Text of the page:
By Artchil B. Fernandez

One pet project of the present administration, charter change (cha-cha) seems to have bumped into a solid wall. Cha-cha is being rushed by the administration, pushing for its approval by the middle of the year. However, this move of Bongbong Marcos (BBM) and his administration is swimming against the current of public mood as revealed by Pulse Asia survey on the issue.

Pulse Asia conducted a survey to gauge public pulse on the present effort of the administration to amend the 1987 Constitution. It was done nationwide from March 6 to 10, 2024.

On the whole, the survey shows a strong rejection and opposition of Filipinos to charter change. Asked if the Constitution should be amended now, an overwhelming number, 88 percent or 9 in 10 Filipinos said NO. This figure indicates a 43 percent increase of those who oppose charter change compared to last year where only 45 percent said they were against the move.

Meanwhile, support for charter change in the latest Pulse Asia survey saw a huge drop with only 8 percent said they are in favor of the move today. Last year’s survey revealed that nearly half or 41 percent of Filipinos support charter change.

When respondents were asked if the Constitution “should not be amended now or any other time,” three-fourths or 74 percent of Filipinos said yes. In last year’s survey on the same question only 43 percent answered affirmative. This indicates a 31 percent increase of Filipinos who said the Constitution should not be amended “now or any other time.”

Opposition to charter change is fierce in Mindanao where 91 percent said “no” when asked if the Constitution should be amended now. The figure is followed by Balance Luzon where 89 percent answered negative to the same question. In the Visayas, 85 percent of those surveyed opposed charter change while in the National Capital Region (NCR) 81 percent registered their objection.

Rejection of charter change is also robust across all socio-economic brackets. Opposition is strongest in Class E where 93 percent said “no” to charter change. This is followed by those from Class D where 87 percent expressed the same sentiment. Eight in ten or 82 percent of those from ABC Class are also against amending the Constitution.

The public were also asked about the House initiated People’s Initiative (PI). More than two-thirds (67 percent) said they are aware of PI but 93 percent of these claimed they did not get the petition and only 7 percent did. Of the seven percent who received the People’s Initiative petition, only 24 percent said they signed it while three-fourths (76 percent) did not.

BBM and his administration touted that their cha-cha has no political motive and it is being done for the “welfare” of the people. They are only interested in changing the economic provisions of the Constitution to allow foreign entry into various areas of the economy.  In this aspect, the people ferociously rebuffed them.

Asked if they are in favor of allowing foreigners to own schools or universities, a huge majority, 68 percent said no. On the question “Should foreigners be allowed to have equity in mass media and advertising?” 7 in 10 or 71 percent of Filipinos answered negative. This is a 14-point increase from the previous survey where 57 percent were not in favor.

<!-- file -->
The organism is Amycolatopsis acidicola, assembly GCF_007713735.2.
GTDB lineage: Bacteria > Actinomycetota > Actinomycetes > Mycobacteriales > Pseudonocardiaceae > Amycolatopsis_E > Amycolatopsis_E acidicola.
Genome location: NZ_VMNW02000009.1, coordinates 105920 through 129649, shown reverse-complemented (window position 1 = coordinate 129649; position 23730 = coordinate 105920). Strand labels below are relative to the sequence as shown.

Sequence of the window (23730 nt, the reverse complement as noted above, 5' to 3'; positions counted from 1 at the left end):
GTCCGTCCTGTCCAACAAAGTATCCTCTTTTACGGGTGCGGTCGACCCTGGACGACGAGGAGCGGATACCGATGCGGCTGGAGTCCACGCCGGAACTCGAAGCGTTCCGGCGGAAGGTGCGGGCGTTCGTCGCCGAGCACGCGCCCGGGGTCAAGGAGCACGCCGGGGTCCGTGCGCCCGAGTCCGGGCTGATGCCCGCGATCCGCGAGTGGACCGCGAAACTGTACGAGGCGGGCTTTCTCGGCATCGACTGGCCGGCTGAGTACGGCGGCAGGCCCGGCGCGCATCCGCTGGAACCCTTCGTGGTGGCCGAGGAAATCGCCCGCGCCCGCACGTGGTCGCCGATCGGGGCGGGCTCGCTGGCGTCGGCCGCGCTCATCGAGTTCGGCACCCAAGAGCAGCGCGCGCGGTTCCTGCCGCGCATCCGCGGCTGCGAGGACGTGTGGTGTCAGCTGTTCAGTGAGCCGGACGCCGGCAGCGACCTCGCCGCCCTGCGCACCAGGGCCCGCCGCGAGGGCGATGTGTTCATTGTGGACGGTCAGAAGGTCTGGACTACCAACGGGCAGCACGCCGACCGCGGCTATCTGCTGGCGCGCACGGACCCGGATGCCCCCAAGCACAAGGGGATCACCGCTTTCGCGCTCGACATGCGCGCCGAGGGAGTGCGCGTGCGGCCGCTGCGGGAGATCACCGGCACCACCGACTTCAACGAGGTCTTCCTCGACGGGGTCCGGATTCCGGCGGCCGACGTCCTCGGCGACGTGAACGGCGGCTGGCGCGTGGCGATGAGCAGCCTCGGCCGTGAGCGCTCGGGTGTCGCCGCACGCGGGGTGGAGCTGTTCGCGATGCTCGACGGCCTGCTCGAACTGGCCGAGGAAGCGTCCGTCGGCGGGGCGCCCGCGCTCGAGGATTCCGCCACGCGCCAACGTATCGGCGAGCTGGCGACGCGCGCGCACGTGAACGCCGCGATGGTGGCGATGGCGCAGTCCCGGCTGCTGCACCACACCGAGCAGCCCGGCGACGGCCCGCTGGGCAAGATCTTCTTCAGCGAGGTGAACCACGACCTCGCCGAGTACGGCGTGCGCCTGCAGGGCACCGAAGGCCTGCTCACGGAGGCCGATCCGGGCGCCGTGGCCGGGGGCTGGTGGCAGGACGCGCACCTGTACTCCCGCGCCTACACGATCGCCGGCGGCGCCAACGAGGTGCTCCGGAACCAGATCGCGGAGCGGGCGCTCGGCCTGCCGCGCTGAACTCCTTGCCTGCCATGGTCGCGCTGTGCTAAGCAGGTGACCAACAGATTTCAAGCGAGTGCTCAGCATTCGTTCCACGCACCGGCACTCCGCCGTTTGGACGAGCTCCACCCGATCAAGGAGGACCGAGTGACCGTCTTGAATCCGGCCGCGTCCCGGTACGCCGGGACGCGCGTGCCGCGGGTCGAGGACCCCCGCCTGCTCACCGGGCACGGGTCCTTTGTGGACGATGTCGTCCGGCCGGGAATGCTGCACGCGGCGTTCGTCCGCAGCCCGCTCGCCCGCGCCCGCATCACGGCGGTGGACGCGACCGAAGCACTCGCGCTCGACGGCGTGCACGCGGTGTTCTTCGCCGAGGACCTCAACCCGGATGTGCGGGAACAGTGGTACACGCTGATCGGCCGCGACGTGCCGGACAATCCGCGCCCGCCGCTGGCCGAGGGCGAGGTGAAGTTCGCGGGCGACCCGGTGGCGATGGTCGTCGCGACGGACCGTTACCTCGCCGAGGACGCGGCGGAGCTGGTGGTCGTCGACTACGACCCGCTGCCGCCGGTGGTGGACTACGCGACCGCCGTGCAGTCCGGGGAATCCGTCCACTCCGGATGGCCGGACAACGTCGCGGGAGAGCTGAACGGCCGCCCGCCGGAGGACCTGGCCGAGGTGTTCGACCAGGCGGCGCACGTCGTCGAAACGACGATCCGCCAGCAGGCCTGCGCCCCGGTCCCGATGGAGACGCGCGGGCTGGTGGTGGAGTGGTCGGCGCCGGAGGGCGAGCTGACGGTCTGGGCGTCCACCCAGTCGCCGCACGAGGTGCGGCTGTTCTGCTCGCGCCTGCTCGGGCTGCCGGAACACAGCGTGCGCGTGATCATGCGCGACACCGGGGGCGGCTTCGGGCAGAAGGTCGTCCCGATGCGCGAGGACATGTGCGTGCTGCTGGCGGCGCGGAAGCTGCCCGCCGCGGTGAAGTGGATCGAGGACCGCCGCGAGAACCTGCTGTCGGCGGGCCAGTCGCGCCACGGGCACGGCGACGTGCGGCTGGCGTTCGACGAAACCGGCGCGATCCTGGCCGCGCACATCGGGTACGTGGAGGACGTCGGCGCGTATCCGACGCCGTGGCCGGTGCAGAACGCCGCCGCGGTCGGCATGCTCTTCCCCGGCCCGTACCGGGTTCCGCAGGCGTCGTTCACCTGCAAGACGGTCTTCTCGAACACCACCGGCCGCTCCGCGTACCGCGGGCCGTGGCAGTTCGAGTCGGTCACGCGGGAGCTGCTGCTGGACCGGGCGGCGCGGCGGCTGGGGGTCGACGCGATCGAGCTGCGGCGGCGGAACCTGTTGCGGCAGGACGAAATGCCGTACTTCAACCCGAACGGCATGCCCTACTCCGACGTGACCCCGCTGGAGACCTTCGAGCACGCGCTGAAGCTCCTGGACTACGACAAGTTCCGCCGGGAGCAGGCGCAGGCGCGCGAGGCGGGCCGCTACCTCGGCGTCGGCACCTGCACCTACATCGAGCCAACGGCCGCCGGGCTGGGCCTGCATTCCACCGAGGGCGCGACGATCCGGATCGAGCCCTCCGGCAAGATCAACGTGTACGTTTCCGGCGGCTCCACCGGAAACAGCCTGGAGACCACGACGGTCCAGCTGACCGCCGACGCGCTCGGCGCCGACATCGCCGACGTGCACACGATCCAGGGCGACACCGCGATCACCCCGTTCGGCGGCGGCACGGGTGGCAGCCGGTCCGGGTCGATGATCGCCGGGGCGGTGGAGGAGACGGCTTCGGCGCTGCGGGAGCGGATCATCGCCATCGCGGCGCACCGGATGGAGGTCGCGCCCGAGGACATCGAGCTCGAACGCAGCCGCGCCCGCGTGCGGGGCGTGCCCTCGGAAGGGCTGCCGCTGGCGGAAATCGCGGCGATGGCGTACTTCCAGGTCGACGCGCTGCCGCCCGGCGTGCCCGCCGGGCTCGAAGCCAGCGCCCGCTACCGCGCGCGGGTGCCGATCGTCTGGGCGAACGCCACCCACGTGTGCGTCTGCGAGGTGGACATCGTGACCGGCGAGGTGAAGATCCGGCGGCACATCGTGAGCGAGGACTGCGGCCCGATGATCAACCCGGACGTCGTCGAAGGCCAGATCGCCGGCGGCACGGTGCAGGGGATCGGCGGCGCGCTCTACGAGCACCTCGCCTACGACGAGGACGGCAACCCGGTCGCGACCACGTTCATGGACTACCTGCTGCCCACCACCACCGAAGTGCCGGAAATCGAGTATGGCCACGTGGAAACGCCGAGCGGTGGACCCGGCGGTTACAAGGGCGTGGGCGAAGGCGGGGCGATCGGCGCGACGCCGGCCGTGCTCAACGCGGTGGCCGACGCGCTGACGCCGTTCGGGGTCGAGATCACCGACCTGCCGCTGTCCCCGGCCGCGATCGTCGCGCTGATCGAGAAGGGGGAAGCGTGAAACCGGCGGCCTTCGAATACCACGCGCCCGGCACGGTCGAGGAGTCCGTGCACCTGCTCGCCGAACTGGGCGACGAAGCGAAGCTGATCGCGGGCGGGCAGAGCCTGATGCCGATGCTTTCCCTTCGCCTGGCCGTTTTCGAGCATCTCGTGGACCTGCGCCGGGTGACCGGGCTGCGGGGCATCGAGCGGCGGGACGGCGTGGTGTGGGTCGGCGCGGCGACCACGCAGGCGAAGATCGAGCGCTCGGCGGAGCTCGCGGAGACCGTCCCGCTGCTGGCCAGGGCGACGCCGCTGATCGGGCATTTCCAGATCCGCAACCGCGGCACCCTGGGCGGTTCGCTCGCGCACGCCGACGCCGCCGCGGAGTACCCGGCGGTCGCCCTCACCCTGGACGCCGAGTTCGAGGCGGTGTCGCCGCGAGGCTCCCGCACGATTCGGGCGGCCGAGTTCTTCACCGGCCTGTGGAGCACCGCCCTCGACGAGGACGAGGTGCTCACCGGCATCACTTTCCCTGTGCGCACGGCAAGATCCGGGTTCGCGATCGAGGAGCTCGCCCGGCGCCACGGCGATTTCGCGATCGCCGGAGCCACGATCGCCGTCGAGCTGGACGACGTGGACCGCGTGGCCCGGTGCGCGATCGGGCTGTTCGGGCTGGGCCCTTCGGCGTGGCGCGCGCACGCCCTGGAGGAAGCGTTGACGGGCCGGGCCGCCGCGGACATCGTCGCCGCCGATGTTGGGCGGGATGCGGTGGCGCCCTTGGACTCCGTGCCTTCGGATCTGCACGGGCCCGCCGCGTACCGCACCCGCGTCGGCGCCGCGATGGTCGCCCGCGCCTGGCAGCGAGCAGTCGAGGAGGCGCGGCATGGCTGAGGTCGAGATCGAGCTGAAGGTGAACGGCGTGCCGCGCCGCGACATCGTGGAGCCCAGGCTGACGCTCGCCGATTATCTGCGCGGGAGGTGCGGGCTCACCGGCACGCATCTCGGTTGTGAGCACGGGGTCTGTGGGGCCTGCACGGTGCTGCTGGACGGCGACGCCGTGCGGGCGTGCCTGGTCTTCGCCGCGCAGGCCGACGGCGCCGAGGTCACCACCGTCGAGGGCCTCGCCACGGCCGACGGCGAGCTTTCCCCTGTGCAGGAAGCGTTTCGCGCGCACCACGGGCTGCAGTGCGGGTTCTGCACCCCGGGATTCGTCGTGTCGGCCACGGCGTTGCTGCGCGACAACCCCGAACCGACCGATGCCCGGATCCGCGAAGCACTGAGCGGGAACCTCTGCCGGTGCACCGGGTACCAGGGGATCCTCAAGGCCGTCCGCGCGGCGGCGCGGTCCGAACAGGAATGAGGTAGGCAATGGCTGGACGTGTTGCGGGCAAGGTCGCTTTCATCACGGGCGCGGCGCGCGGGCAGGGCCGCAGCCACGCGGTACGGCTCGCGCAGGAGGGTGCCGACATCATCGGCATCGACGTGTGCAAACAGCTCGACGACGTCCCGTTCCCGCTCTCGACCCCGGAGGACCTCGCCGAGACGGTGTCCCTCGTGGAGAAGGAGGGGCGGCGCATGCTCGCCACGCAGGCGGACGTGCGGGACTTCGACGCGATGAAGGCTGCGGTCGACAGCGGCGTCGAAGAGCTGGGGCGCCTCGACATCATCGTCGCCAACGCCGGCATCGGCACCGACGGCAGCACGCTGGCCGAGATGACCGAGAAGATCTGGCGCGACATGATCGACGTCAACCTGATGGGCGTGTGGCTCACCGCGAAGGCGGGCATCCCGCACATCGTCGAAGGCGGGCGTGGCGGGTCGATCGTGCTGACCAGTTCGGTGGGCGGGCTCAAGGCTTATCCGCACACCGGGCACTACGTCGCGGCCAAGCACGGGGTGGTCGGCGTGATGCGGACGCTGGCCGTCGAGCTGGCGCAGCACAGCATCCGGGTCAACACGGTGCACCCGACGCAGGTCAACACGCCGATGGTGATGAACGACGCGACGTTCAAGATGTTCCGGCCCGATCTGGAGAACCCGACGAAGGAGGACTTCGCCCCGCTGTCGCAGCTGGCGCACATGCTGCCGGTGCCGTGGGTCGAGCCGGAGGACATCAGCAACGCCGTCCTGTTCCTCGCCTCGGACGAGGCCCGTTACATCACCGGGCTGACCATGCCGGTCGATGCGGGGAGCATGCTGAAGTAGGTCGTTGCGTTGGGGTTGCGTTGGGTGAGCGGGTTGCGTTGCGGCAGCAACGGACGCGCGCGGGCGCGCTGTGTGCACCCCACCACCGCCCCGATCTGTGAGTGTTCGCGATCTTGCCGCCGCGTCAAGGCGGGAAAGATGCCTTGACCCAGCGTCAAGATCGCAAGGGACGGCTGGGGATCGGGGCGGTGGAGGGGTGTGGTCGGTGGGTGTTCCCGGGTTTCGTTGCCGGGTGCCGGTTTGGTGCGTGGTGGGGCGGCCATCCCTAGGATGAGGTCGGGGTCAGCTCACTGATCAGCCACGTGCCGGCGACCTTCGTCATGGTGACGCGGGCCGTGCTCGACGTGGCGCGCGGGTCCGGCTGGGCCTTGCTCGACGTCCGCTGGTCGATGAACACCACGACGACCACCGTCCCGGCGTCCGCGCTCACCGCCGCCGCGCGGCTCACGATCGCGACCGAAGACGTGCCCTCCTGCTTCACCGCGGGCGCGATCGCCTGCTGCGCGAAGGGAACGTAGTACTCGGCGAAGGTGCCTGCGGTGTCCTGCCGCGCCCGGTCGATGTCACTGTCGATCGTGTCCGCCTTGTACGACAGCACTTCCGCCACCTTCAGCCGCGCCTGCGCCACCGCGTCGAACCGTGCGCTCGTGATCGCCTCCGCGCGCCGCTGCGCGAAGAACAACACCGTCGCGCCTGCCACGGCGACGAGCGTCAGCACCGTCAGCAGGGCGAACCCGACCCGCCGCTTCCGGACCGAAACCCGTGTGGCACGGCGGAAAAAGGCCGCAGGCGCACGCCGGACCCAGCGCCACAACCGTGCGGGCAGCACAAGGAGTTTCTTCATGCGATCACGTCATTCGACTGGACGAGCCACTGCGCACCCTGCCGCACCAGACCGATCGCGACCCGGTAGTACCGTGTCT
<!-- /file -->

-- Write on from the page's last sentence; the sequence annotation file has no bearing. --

Respondents were also asked if they are in favor or not of allowing foreign individuals and companies to own residential and industrial lands. A high majority (81 percent) said “no” to this. This is a vicious rebuff to BBM, his officials and allies in Congress who are rabid advocates of land ownership for foreigners.

Allowing foreigners (individuals and companies) to exploit the natural resources of the country was raised by the survey. Nine in ten or 86 percent of those surveyed said they are “not in favor.” In the previous survey, 76 percent gave the same response indicating a 10-point increase of opposition to the proposition.

Lifting prohibition to foreign ownership on communications like cellphone and internet was asked by the survey. Nearly three-fourths (71 percent) of Filipinos are not in favor of the move. In the previous survey, more than half (53 percent) of Filipinos were also not in favor, an 18-percent increase of objection to the proposal.

Removing limits on shares of stock in Philippine corporations that maybe owned by foreign individuals and companies was included in the survey. Eight in ten (78 percent) of Filipinos said they are not in favor of the idea. In the previous survey over two-thirds (67 percent) of Filipinos turned down the proposal.

The pulse of the people is clear, the sentiment of Filipinos is crystal on charter change – they strongly reject the current move of the present administration to amend the 1987 Constitution. The opposition has even increased compared to previous survey across all geographical areas and in all socio-economic classes.

Even the main catch of cha-cha, changing the economic provisions of the Constitution to usher in economic “miracle” has not convinced Filipinos to change their position rejecting the proposals. The opposition to cha-cha the survey reveals has grown especially on the proposals concerning the economic provisions of the charter.

Given the current public sentiment on cha-cha, it appears the move is doomed. After the latest Pulse Asia survey on cha-cha was made public, the Senate is now more skeptical than ever on the project. The Senate also slowed down its push for cha-cha.

Any political project that lacks public support is bound to fail. BBM’s cha-cha is the latest example.